A discussion of the movie, and using some of the ideas in your D&D game
REC and REC 2 involve twists on the infected zombie theme. The protagonists arrive at an apartment building responding to a mundane emergency call, and shortly after they arrive, the building is sealed and quarantined by the government. No one is allowed out. It's been discovered that the building is ground zero for a virulent infectious agent that turns ordinary folks into rabid flesh-eating monsters, and the characters are isolated in this high rise apartment building while they try and piece together what's happening (and survive). REC 2 picks up right where REC 1 ends off, and follows the exploits of a team of SWAT officers that enter the quarantine zone to escort a high-ranking doctor to find the source of the infection.
REC was remade in America as a movie called Quarantine; you may recognize the plot if you've seen the knock-off, but the Spanish originals are better. One thing I really like about the two movies is that they take the well-worn plague-zombie genre and push it in some new directions; by the end of REC, there's some question whether the contagion is biological at all, and in REC 2 we're introduced to alternate theories that include demonic possession, fallen angels, and prisons of darkness - right in the wheelhouse of some recent columns here. Yeah, that's the good stuff, brother. So check them out.
Switching gears back to Dungeons & Dragons, there's a couple of nifty ideas that can be mined here for use in a game. As REC 2 develops, there's the idea that a single demon is controlling all these infected people like puppets, and there are some really freaky things you can do with that. Keeping with the demonic possession theme, an obvious choice is to have your own contagious form of demonic possession. Imagine an entire village that's been corrupted; things look normal from the outside, but once you let down your guard, it's time for Children of the Corn. A villainous entity that acts by co-opting innocent victims presents moral problems for heroic characters and logistic challenges tracking down the main host or carrier. I'm sure we could brainstorm a few more "mastermind" monsters that could enslave humans and field a small army of disposable pawns while eluding identification.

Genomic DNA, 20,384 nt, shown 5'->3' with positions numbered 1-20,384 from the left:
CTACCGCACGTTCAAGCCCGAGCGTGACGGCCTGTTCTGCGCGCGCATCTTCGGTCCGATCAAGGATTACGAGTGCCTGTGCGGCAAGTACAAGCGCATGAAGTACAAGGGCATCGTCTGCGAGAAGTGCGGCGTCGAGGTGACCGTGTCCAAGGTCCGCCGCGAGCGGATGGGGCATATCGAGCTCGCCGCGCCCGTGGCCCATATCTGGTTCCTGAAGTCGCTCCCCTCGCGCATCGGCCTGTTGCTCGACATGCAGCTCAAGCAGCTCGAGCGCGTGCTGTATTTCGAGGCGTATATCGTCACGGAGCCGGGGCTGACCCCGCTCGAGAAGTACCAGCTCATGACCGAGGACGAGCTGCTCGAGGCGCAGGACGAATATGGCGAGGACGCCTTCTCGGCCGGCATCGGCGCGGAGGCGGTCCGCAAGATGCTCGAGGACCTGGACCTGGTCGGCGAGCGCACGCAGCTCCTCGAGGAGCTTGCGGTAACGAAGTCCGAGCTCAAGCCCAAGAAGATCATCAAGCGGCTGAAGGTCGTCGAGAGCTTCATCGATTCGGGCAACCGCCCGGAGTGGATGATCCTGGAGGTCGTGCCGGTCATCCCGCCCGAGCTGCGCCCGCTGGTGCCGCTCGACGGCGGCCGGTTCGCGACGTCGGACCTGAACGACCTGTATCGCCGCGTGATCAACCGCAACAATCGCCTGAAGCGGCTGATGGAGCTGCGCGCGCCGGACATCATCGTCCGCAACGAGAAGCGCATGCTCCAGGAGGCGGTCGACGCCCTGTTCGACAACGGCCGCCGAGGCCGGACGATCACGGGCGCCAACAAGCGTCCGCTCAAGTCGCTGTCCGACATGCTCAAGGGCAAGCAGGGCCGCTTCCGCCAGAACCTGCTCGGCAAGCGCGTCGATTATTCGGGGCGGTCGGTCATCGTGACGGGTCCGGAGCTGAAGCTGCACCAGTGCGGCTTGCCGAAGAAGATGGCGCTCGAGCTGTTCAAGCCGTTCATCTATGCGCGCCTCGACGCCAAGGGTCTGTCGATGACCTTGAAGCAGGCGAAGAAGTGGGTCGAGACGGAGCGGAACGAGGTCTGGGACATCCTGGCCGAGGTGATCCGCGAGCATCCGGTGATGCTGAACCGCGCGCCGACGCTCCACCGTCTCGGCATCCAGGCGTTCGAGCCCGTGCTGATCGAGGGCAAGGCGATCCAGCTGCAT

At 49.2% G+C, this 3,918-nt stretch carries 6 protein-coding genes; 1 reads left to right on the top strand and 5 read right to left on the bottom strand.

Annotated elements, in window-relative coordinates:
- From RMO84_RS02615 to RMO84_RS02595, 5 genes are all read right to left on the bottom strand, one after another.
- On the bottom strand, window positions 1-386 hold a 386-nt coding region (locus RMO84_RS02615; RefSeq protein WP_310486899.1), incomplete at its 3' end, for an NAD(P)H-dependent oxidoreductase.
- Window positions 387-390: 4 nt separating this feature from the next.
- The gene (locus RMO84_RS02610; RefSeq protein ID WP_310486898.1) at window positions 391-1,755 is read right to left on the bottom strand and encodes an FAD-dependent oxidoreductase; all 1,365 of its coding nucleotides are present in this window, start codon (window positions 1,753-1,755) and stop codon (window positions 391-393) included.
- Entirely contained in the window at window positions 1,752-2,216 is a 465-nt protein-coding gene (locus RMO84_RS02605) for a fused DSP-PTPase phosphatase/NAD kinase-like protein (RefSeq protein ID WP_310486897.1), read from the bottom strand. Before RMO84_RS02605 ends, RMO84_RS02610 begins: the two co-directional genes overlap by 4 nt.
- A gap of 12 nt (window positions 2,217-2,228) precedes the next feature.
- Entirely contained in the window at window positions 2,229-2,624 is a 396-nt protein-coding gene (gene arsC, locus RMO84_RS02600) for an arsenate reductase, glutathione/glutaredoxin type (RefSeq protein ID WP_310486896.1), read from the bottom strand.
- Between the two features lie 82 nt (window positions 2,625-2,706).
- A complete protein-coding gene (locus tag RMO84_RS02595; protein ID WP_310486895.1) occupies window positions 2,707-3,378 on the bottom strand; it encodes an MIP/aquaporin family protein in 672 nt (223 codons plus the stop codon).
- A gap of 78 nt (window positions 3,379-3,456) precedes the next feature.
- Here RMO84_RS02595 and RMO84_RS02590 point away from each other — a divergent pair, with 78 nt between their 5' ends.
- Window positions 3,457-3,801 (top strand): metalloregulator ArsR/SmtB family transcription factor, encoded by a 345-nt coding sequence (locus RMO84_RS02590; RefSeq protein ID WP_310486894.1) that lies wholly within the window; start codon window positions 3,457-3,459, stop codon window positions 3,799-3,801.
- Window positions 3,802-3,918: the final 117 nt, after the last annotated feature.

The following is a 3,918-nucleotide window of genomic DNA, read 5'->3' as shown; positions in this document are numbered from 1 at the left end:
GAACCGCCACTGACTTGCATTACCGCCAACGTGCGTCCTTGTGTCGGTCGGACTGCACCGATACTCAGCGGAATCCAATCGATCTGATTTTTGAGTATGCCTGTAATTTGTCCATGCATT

I also like the idea of a spiritual versus biological disease, and worked up a version in the past. Back when the zombie apocalypse first came to Gothic Greyhawk, after the party woke the dead during Death Frost Doom, I started working out details on how a ghoul plague would work. The thesis went like this: flesh-eating zombies from the horror movies are better represented as ghouls in D&D, and not the D&D zombie; characters bitten by ghouls should have a chance of contracting the plague - a curse called 'ghoul sickness'; the ghoul curse drives a victim towards cannibalism until they devolve fully into ghouldom.
In Gothic Greyhawk, the demon prince Orcus, as prince of undead, is the source for both the original vampire curse and the ghoul curse. Ghoul sickness is a spiritual disease that corrupts the victim's soul and is the source of the ghoul's magical paralysis attack; the reason elves are immune to ghoul paralysis is because they're soulless mockeries of humanity (which you can play up more or less depending on the depth of your elf hate).
The original article on ghouls vs zombies and the ghoul curse is here: The Ghoul, and a follow-up piece, Ghoul's Galore.
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I haven't seen REC 2, but REC was good. Good thoughts on how its particular version of zombies (or the implication of that version) could be used in fantasy gaming. I riffed a little on how the basic plot of the first movie good be used a ways back:ReplyDelete
I too have seen the first REC movie (several times in fact) but not REC 2. Actually I didn't even know there was a sequel so thanks for that Beedo.ReplyDelete
Definitely some good ideas in this and the previous posts. Another take on the ghoul paralysis might be the old zombie movie trope of the bitten person collapsing shortly afterwards (paralysed?) and then dying, before resurrecting as undead.
I'm also reminded of John Carpenter's Prince of Darkness, which had a church assaulted by murderous hobos, driven mad by the evil presence inside.ReplyDelete
That is really excellent -what a blast from the past -I loved Prince of Darkness and it's blending of science and mysticism - good one.ReplyDelete